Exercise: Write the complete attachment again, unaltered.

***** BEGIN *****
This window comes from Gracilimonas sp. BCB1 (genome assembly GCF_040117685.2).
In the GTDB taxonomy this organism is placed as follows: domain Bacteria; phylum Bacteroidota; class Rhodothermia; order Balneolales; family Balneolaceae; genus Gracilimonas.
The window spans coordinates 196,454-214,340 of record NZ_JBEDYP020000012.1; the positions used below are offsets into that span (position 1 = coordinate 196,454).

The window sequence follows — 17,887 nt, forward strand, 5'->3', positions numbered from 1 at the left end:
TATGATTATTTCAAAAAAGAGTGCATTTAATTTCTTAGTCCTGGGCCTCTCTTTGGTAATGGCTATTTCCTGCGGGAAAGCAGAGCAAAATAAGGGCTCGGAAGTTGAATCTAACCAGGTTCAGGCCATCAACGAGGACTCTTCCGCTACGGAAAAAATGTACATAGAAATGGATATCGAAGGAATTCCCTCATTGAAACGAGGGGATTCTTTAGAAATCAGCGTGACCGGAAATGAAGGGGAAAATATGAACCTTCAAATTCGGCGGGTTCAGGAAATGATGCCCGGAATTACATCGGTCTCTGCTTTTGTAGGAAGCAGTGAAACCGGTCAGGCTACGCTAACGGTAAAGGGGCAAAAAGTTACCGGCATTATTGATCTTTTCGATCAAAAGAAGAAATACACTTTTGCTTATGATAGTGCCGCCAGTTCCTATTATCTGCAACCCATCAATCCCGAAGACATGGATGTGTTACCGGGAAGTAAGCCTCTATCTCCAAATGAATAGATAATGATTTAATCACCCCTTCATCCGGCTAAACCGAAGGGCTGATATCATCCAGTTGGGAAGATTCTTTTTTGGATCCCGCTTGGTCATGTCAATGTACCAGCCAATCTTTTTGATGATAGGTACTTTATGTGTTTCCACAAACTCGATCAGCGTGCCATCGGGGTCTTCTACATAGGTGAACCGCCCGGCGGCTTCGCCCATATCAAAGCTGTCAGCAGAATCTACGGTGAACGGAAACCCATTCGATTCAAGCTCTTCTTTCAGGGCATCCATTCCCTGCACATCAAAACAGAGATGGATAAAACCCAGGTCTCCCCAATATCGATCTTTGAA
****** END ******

This window comes from Gracilimonas sp. BCB1 (genome assembly GCF_040117685.2).
In the GTDB taxonomy this organism is placed as follows: domain Bacteria; phylum Bacteroidota; class Rhodothermia; order Balneolales; family Balneolaceae; genus Gracilimonas.
The window spans coordinates 196,454-214,340 of record NZ_JBEDYP020000012.1; the positions used below are offsets into that span (position 1 = coordinate 196,454).

The window sequence follows — 17,887 nt, forward strand, 5'->3', positions numbered from 1 at the left end:
TATGATTATTTCAAAAAAGAGTGCATTTAATTTCTTAGTCCTGGGCCTCTCTTTGGTAATGGCTATTTCCTGCGGGAAAGCAGAGCAAAATAAGGGCTCGGAAGTTGAATCTAACCAGGTTCAGGCCATCAACGAGGACTCTTCCGCTACGGAAAAAATGTACATAGAAATGGATATCGAAGGAATTCCCTCATTGAAACGAGGGGATTCTTTAGAAATCAGCGTGACCGGAAATGAAGGGGAAAATATGAACCTTCAAATTCGGCGGGTTCAGGAAATGATGCCCGGAATTACATCGGTCTCTGCTTTTGTAGGAAGCAGTGAAACCGGTCAGGCTACGCTAACGGTAAAGGGGCAAAAAGTTACCGGCATTATTGATCTTTTCGATCAAAAGAAGAAATACACTTTTGCTTATGATAGTGCCGCCAGTTCCTATTATCTGCAACCCATCAATCCCGAAGACATGGATGTGTTACCGGGAAGTAAGCCTCTATCTCCAAATGAATAGATAATGATTTAATCACCCCTTCATCCGGCTAAACCGAAGGGCTGATATCATCCAGTTGGGAAGATTCTTTTTTGGATCCCGCTTGGTCATGTCAATGTACCAGCCAATCTTTTTGATGATAGGTACTTTATGTGTTTCCACAAACTCGATCAGCGTGCCATCGGGGTCTTCTACATAGGTGAACCGCCCGGCGGCTTCGCCCATATCAAAGCTGTCAGCAGAATCTACGGTGAACGGAAACCCATTCGATTCAAGCTCTTCTTTCAGGGCATCCATTCCCTGCACATCAAAACAGAGATGGATAAAACCCAGGTCTCCCCAATATCGATCTTTGAA